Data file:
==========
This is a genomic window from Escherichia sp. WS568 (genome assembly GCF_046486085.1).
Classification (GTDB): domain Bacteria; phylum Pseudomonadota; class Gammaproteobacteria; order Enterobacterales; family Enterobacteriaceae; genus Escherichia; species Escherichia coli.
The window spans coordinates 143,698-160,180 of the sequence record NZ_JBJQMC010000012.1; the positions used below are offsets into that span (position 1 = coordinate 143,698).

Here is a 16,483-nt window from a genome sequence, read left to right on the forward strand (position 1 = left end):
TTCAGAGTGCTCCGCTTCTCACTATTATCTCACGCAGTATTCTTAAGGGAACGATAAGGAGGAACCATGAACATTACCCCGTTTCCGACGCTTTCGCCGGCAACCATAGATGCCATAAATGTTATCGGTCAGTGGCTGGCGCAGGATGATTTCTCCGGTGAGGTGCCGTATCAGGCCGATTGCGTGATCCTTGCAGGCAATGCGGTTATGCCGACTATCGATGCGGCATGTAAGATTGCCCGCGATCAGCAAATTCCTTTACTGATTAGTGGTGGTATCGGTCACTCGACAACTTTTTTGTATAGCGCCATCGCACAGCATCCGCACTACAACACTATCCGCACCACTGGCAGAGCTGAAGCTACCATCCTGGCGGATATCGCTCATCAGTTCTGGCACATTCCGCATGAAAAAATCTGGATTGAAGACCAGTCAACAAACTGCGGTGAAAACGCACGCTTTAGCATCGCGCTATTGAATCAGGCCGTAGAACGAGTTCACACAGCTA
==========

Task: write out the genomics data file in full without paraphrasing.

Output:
This is a genomic window from Escherichia sp. WS568 (genome assembly GCF_046486085.1).
Classification (GTDB): domain Bacteria; phylum Pseudomonadota; class Gammaproteobacteria; order Enterobacterales; family Enterobacteriaceae; genus Escherichia; species Escherichia coli.
The window spans coordinates 143,698-160,180 of the sequence record NZ_JBJQMC010000012.1; the positions used below are offsets into that span (position 1 = coordinate 143,698).

Here is a 16,483-nt window from a genome sequence, read left to right on the forward strand (position 1 = left end):
TTCAGAGTGCTCCGCTTCTCACTATTATCTCACGCAGTATTCTTAAGGGAACGATAAGGAGGAACCATGAACATTACCCCGTTTCCGACGCTTTCGCCGGCAACCATAGATGCCATAAATGTTATCGGTCAGTGGCTGGCGCAGGATGATTTCTCCGGTGAGGTGCCGTATCAGGCCGATTGCGTGATCCTTGCAGGCAATGCGGTTATGCCGACTATCGATGCGGCATGTAAGATTGCCCGCGATCAGCAAATTCCTTTACTGATTAGTGGTGGTATCGGTCACTCGACAACTTTTTTGTATAGCGCCATCGCACAGCATCCGCACTACAACACTATCCGCACCACTGGCAGAGCTGAAGCTACCATCCTGGCGGATATCGCTCATCAGTTCTGGCACATTCCGCATGAAAAAATCTGGATTGAAGACCAGTCAACAAACTGCGGTGAAAACGCACGCTTTAGCATCGCGCTATTGAATCAGGCCGTAGAACGAGTTCACACAGCTA